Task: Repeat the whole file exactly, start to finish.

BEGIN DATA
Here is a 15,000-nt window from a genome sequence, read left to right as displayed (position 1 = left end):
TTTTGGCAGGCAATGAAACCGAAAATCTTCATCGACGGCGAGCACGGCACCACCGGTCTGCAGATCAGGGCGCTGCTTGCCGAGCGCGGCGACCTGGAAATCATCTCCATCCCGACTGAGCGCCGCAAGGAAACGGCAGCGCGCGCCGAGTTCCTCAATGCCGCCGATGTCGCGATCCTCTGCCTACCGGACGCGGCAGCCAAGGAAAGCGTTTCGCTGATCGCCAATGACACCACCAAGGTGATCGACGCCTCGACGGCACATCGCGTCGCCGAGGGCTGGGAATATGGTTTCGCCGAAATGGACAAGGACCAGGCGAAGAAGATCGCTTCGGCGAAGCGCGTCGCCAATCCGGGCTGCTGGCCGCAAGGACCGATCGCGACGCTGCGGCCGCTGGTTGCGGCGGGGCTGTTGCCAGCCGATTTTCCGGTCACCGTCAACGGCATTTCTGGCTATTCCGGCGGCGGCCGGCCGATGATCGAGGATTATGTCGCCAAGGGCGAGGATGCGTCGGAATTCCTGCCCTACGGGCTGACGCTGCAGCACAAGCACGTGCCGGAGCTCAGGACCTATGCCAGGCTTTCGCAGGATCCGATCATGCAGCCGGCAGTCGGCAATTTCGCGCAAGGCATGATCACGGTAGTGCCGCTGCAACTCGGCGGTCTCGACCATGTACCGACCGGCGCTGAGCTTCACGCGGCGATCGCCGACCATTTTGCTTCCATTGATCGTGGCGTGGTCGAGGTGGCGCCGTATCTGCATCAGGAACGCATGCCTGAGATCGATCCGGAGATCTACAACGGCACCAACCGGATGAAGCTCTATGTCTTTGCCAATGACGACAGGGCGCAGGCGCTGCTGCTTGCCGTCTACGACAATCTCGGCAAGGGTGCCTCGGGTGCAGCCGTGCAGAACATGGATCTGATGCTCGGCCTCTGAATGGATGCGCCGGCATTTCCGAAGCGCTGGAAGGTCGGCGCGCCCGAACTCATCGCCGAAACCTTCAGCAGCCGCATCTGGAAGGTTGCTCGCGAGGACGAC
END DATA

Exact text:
Here is a 15,000-nt window from a genome sequence, read left to right as displayed (position 1 = left end):
TTTTGGCAGGCAATGAAACCGAAAATCTTCATCGACGGCGAGCACGGCACCACCGGTCTGCAGATCAGGGCGCTGCTTGCCGAGCGCGGCGACCTGGAAATCATCTCCATCCCGACTGAGCGCCGCAAGGAAACGGCAGCGCGCGCCGAGTTCCTCAATGCCGCCGATGTCGCGATCCTCTGCCTACCGGACGCGGCAGCCAAGGAAAGCGTTTCGCTGATCGCCAATGACACCACCAAGGTGATCGACGCCTCGACGGCACATCGCGTCGCCGAGGGCTGGGAATATGGTTTCGCCGAAATGGACAAGGACCAGGCGAAGAAGATCGCTTCGGCGAAGCGCGTCGCCAATCCGGGCTGCTGGCCGCAAGGACCGATCGCGACGCTGCGGCCGCTGGTTGCGGCGGGGCTGTTGCCAGCCGATTTTCCGGTCACCGTCAACGGCATTTCTGGCTATTCCGGCGGCGGCCGGCCGATGATCGAGGATTATGTCGCCAAGGGCGAGGATGCGTCGGAATTCCTGCCCTACGGGCTGACGCTGCAGCACAAGCACGTGCCGGAGCTCAGGACCTATGCCAGGCTTTCGCAGGATCCGATCATGCAGCCGGCAGTCGGCAATTTCGCGCAAGGCATGATCACGGTAGTGCCGCTGCAACTCGGCGGTCTCGACCATGTACCGACCGGCGCTGAGCTTCACGCGGCGATCGCCGACCATTTTGCTTCCATTGATCGTGGCGTGGTCGAGGTGGCGCCGTATCTGCATCAGGAACGCATGCCTGAGATCGATCCGGAGATCTACAACGGCACCAACCGGATGAAGCTCTATGTCTTTGCCAATGACGACAGGGCGCAGGCGCTGCTGCTTGCCGTCTACGACAATCTCGGCAAGGGTGCCTCGGGTGCAGCCGTGCAGAACATGGATCTGATGCTCGGCCTCTGAATGGATGCGCCGGCATTTCCGAAGCGCTGGAAGGTCGGCGCGCCCGAACTCATCGCCGAAACCTTCAGCAGCCGCATCTGGAAGGTTGCTCGCGAGGACGAC